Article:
Congressman Bobby Rush was escorted off of the floor of the House of Representatives for wearing a hoodie inspired by slain Florida teen Trayvon Martin.
Speaking from the House floor, Rep. Rush removed his suit jacket, pulled his hoodie over his head, and told his colleagues, “Just because someone wears a hoodie, does not make them a hoodlum.” Mississippi congressman Gregg Harper, the acting Speaker, pounded the gavel while Rep. Rush continued reading from the Bible.
After Rep. Rush, a Chicago Congressman who was apart of the infamous Chicago Seven, was escorted from the floor, the acting speaker reminded the other members of Congress of Clause 5 of rule 17 of the House rules that prevents the wearing of hats. Rep. Harper told Congress, “The donning of a hood is not consistent with this rule,” and proceeded with the day’s events.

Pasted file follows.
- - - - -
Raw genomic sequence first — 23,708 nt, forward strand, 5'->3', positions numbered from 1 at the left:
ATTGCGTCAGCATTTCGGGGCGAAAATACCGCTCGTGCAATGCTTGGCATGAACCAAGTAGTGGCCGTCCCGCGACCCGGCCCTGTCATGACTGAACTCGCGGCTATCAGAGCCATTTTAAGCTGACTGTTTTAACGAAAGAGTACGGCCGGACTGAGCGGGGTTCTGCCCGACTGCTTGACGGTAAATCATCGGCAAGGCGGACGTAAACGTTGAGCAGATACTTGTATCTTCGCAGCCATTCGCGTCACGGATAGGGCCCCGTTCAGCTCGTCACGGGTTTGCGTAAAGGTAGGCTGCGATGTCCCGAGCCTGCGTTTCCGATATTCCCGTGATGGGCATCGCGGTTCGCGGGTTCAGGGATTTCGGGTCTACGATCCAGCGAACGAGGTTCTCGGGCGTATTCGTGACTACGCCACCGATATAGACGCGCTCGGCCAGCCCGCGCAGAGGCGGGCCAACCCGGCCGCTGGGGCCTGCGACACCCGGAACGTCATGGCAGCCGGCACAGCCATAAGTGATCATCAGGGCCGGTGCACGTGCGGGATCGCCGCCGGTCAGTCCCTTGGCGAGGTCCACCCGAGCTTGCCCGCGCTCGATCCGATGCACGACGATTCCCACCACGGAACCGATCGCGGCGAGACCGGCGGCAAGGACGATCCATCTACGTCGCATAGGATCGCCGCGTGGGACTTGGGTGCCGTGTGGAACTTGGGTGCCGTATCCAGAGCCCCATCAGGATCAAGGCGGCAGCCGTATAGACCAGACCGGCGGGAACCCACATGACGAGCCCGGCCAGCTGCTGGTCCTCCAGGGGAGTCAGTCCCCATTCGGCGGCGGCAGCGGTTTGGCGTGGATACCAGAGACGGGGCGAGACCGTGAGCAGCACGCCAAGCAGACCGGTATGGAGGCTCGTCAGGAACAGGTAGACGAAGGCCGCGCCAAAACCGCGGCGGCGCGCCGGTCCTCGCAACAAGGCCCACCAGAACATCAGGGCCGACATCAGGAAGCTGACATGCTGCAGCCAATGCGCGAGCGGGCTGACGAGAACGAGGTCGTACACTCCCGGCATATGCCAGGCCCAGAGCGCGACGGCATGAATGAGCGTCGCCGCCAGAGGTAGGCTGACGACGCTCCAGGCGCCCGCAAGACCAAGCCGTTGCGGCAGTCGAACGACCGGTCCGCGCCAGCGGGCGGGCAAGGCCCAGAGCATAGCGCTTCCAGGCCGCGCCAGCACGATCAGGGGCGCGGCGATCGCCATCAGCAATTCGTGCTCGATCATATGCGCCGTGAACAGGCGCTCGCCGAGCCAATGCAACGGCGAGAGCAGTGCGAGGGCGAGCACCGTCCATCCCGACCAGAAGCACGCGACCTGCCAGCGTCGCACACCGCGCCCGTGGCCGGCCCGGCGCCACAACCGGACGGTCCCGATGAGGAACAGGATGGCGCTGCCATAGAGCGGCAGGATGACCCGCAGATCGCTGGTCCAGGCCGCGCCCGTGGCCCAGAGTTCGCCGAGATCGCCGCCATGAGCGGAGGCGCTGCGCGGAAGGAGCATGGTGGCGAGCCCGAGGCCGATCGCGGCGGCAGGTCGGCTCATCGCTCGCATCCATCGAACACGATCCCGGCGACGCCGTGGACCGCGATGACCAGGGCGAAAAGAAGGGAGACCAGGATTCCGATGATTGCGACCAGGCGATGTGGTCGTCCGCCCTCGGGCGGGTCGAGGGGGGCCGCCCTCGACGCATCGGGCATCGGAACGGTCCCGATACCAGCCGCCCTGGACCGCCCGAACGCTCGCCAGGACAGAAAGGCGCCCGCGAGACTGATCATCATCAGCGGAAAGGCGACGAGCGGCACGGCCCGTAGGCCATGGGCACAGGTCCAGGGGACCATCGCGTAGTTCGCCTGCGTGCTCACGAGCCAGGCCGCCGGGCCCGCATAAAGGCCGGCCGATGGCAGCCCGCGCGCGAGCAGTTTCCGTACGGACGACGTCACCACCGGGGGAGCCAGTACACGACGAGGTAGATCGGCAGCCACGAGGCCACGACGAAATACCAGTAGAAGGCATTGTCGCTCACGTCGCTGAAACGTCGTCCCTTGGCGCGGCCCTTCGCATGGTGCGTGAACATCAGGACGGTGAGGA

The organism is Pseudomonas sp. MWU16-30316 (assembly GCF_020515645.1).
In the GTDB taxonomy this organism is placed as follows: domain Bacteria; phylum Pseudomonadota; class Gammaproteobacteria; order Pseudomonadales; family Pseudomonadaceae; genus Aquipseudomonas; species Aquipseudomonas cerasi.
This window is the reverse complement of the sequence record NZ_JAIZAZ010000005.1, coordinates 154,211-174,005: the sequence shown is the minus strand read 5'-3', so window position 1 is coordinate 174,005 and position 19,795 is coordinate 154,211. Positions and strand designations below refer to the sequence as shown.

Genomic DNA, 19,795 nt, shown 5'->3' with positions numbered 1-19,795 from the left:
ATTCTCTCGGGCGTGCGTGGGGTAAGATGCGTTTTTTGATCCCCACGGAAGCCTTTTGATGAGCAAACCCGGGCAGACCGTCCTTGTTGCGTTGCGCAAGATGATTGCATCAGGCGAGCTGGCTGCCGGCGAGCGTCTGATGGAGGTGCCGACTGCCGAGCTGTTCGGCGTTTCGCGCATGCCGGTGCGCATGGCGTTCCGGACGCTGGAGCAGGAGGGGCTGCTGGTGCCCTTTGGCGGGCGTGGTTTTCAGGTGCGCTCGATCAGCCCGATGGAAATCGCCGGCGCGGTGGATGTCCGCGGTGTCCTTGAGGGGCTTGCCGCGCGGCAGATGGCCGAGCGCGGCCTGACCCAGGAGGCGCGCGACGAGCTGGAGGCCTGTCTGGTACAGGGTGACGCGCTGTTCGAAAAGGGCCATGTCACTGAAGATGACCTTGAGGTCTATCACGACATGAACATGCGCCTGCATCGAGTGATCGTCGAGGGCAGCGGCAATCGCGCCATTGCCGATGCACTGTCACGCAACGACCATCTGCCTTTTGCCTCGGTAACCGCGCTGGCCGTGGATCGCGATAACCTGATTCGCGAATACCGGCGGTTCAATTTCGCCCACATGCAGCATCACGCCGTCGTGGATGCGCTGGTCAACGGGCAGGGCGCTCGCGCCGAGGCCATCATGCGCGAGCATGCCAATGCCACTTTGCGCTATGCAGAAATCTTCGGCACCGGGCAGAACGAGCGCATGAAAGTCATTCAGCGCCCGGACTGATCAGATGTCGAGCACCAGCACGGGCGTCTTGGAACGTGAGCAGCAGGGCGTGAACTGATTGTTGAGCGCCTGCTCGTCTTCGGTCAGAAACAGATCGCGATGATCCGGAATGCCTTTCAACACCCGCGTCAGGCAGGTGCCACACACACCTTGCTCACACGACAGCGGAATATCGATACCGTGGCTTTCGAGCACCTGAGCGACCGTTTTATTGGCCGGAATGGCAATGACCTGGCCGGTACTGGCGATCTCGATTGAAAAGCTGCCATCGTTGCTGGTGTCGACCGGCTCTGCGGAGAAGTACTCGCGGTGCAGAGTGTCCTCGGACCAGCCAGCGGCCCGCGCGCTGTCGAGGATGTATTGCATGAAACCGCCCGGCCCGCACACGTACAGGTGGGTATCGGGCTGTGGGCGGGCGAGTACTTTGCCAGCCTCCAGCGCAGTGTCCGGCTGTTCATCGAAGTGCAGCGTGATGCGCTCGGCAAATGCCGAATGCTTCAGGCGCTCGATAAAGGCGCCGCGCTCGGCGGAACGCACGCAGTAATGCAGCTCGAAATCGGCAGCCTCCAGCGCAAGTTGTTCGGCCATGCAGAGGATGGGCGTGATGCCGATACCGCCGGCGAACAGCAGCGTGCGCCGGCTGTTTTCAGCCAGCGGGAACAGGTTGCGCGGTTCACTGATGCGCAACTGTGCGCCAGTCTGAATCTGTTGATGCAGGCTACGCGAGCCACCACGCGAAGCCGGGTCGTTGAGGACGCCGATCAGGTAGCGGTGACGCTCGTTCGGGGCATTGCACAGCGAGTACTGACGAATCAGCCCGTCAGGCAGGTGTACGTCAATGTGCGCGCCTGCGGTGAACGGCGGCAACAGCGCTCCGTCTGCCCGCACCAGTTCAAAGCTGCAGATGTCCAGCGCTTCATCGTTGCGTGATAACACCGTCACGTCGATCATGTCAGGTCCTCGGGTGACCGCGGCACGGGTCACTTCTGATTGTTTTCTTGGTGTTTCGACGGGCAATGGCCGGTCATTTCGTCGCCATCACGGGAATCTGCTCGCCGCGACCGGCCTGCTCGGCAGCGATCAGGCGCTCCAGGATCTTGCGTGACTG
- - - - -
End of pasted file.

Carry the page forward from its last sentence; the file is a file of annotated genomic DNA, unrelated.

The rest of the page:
Yesterday, New York state Senators wore hoodies in solidarity with Trayvon Martin’s cause, and his family spoke with Democrats on the Hill in a pannel on racial profiling and hate crimes.
The fight for justice for Trayvon Martin, and those who meet similar unfortunate fates, has not only spread across the country, it has gone global. Today, a protest was held in Hackney, a section of London, and another is scheduled in the city at the U.S. Embassy on Saturday.
While some may want Trayvon Martin’s case to quietly fade into obscurity, one thing is clear: the protests are growing and people demand justice for the murdered teen.